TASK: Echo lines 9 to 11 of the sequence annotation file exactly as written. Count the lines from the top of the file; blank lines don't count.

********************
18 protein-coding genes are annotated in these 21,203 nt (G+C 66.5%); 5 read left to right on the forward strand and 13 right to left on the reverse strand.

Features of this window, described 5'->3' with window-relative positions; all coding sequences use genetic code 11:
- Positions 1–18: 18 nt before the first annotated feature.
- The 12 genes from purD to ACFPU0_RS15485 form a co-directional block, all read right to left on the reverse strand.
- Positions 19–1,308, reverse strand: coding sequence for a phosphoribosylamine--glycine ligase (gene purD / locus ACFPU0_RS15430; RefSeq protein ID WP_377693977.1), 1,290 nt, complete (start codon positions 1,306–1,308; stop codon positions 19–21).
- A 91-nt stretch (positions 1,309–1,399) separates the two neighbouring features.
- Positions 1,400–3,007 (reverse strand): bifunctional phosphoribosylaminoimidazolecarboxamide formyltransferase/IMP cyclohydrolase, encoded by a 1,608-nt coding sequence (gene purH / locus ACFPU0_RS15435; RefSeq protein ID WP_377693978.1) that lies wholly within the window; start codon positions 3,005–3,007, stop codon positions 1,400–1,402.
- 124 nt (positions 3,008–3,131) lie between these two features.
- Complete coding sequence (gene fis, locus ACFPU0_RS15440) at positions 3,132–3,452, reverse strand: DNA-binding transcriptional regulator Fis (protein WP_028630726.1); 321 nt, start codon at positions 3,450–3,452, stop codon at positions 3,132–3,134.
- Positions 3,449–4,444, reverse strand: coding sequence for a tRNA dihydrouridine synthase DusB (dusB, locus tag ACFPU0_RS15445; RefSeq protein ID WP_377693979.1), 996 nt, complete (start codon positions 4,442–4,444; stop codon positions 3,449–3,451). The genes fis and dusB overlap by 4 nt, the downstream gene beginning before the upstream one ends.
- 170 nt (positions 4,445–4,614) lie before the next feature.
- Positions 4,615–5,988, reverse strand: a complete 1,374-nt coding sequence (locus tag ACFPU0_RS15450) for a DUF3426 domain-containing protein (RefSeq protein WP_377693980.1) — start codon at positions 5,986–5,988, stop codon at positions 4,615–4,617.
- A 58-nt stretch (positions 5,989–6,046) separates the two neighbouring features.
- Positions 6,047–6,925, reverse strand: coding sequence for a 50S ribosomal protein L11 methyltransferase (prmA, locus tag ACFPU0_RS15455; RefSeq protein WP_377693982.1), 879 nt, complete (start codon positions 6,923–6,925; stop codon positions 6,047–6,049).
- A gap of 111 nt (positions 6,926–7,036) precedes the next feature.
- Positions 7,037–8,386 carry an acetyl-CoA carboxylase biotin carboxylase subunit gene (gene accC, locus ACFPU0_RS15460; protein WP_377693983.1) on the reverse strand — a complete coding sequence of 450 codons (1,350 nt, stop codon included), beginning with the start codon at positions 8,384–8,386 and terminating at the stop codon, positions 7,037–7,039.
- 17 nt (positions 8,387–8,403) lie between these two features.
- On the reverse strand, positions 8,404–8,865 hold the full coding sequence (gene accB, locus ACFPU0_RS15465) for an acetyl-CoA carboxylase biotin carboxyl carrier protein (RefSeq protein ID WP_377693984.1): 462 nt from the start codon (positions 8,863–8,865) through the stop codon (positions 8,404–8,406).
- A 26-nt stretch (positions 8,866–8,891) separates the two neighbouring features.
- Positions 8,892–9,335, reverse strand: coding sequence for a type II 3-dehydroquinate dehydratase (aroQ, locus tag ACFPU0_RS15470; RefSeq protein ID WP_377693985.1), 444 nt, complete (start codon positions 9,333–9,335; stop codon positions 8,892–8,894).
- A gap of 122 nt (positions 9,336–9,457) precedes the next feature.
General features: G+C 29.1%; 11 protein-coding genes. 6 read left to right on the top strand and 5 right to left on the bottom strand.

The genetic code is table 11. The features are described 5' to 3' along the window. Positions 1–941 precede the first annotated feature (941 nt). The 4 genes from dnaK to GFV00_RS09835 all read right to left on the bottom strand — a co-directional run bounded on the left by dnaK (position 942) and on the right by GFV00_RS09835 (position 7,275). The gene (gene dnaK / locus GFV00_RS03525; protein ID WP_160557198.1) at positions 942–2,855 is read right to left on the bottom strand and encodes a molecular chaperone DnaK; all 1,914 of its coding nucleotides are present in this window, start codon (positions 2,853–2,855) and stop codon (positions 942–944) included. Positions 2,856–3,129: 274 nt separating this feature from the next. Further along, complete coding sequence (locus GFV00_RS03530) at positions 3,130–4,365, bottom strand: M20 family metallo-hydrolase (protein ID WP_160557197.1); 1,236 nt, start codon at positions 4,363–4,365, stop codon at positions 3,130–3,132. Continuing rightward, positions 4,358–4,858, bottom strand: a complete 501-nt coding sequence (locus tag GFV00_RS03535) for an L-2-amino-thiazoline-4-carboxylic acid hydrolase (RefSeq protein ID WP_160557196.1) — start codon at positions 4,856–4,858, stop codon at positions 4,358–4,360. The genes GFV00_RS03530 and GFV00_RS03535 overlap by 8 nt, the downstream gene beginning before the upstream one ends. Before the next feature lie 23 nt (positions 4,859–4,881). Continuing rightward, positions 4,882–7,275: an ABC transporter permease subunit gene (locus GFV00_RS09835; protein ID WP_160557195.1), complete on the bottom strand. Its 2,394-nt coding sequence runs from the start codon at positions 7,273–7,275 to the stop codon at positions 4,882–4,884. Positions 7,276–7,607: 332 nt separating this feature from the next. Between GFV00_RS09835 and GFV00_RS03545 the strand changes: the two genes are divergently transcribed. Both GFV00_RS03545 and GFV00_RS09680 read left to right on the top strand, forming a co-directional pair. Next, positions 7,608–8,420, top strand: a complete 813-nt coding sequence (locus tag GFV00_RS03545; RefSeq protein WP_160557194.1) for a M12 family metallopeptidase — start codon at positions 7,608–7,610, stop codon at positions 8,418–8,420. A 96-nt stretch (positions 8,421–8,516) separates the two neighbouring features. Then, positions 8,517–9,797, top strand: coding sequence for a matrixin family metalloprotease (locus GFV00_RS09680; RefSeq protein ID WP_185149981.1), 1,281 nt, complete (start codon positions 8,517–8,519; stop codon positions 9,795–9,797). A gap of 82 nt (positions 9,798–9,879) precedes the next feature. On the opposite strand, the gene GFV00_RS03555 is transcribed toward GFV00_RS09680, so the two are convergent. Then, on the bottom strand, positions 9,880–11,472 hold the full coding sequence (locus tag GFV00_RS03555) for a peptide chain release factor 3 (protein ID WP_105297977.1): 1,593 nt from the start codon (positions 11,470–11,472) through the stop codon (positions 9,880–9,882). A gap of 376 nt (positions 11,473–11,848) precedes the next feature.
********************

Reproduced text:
- Complete coding sequence (gene fis, locus ACFPU0_RS15440) at positions 3,132–3,452, reverse strand: DNA-binding transcriptional regulator Fis (protein WP_028630726.1); 321 nt, start codon at positions 3,450–3,452, stop codon at positions 3,132–3,134.
- Positions 3,449–4,444, reverse strand: coding sequence for a tRNA dihydrouridine synthase DusB (dusB, locus tag ACFPU0_RS15445; RefSeq protein ID WP_377693979.1), 996 nt, complete (start codon positions 4,442–4,444; stop codon positions 3,449–3,451). The genes fis and dusB overlap by 4 nt, the downstream gene beginning before the upstream one ends.
- 170 nt (positions 4,445–4,614) lie before the next feature.